the officials will announce how they plan to turn around their nuclear business. that will include bringing the operations under the direct supervision of the production orders. toshiba plans to spin off its flash memory business and sell a stake up to 20% in the new company. main creditor banks don't think it will be enough to revive the struggling company. let's turn to markets. tokyo stock prices open higher. that's after major indices on wall street closed. let's take a look at where it is now. it's down. 19,4 19,427. that's a loss of a little more of .1 of a percent. industrial materials are gaining
on higher iron ore prices. crude futures fell overnight despite the opec report showing high compliance with production cut deal. data suggesting higher u.s. shale output weighed on prices. let's take a look at currency. the dollar is moving without clear direction. many analysts think a rise in march is unlikely. let's move onto markets open this hour in the asia pacific. we're seeing losses in seoul. australia is up. that's up by more than a third of a percent. china markets open in under half an hour. moving on, nhk has learned that japan's leading cement maker is shutting down a factory that produces high quality cement at the end of march. behind the decision is the falling demand for construction materials. sources say the corporation will
close the factory of a subsidiary in hiroshima western japan. the subsidiary is the country's only producer of white cement. it's used for libraries, art museums and sculptures. sales of the material have been sluggish of weak demand as a result of fewer public works project. the executives say they will use imported white cement to meet future demand in japan. next up, rolling out japanese style service in myanmar. a japanese taxi company is betting that hospitality and safety will give it an edge in a crowded market. here's more. >> reporter: yangon is set to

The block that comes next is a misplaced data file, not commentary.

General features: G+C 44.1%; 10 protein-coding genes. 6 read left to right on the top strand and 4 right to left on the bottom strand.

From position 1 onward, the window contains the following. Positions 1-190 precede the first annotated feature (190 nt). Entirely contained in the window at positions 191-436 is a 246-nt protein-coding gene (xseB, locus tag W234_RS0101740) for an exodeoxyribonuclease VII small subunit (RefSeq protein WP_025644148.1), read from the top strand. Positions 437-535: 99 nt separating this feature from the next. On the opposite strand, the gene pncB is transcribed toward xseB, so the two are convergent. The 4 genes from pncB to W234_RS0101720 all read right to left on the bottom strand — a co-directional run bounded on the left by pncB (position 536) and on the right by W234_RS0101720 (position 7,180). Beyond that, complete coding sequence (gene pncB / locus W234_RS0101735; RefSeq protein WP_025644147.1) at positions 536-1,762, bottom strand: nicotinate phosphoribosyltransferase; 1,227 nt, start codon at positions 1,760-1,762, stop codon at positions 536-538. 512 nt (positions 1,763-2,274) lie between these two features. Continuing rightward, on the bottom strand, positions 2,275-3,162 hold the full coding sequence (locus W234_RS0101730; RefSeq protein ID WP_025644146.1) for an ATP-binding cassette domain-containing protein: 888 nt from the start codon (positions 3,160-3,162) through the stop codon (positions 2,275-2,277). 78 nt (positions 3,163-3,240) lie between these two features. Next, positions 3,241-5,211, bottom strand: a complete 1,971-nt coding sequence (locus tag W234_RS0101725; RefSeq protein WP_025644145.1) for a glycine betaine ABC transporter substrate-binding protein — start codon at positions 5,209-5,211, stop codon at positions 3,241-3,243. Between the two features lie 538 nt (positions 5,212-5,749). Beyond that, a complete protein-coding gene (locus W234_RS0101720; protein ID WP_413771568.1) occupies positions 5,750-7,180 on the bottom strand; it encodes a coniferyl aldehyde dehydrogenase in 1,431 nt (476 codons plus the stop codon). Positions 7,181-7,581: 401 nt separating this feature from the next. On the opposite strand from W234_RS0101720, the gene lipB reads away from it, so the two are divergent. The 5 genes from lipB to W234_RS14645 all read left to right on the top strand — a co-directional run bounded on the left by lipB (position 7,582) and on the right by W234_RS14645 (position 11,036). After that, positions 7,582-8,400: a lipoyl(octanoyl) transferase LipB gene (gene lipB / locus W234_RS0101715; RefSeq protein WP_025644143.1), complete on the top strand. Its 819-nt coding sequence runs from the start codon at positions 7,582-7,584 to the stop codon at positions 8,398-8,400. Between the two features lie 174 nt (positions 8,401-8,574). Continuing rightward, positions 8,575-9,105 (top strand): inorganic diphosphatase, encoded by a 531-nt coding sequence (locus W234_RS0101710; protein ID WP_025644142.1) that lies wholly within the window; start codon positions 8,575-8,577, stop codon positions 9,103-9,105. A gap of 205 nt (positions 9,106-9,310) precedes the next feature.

have 50,000 taxis. competition for customers is heating up. but riding in a cab can be touristy. passengers must negotiate the fares. >> usually i'm not using a taxi. >> a japanese taxi company it has offering japanese service and hospitality. >> translator: in such a saturated market, safety and good service are what matters. i'm sure we can use japanese know how to get ahead. >> he teaches drivers japanese style manner.